Meanwhile, even though Trump had said he would be "proud" to shut down the government if he didn't get his border wall, cooler heads seemed to be prevailing. On Wednesday the Senate passed a continuing resolution to keep the government funded until February and the president was said to be willing to sign it. But then all hell broke loose on right-wing media. Ann Coulter declared that Trump's presidency a joke if he didn't demand full funding for his wall. Rush Limbaugh compared him to Obama. Even "Fox & Friends" turned on him.

So Trump finally decided to take a stand and do the right thing: He unfollowed Ann Coulter on Twitter. But that was the end of that little rebellion. Trump then got word to Limbaugh that he was reneging on the deal and called Paul Ryan up to the White House to instruct him to get that vote so he could show up Nancy Pelosi. And, as usual, they obediently complied to make him happy.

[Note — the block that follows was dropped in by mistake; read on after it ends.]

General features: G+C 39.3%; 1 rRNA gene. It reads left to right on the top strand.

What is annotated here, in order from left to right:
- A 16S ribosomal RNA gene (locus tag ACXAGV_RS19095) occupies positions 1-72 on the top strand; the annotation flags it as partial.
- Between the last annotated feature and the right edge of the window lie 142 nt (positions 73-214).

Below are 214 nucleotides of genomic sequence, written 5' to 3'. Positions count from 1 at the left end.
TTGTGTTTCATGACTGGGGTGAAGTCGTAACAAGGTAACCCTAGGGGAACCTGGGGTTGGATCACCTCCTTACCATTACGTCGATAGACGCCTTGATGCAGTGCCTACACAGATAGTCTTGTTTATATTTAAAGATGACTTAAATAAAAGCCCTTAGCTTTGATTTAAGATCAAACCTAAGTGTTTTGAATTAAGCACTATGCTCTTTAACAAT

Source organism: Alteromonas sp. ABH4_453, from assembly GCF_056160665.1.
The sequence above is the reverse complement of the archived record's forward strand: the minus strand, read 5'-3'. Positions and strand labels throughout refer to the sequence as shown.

The Senate won't pass that House bill and everyone knows it, even Trump. So as I write this we are looking at a shutdown over the holidays. House Freedom Caucus chair Mark "Ebenezer" Meadows told the millions of federal workers who won't get paid, "You signed up for this." Hey, at least they can say "Merry Christmas" again.

The markets were not amused. The Dow is now at a 14-month low, and has lost more than 1,700 points over the last five days. The stock market commentators kept repeating the words "blood on the floor" over and over again. Trump is said to be concerned that he won't be able to tout the best economy the world has ever known during a bear market. I'm not sure I believe that. A man who can look into a television camera and say that a nonexistent border wall is already partially built is not exactly tethered to reality.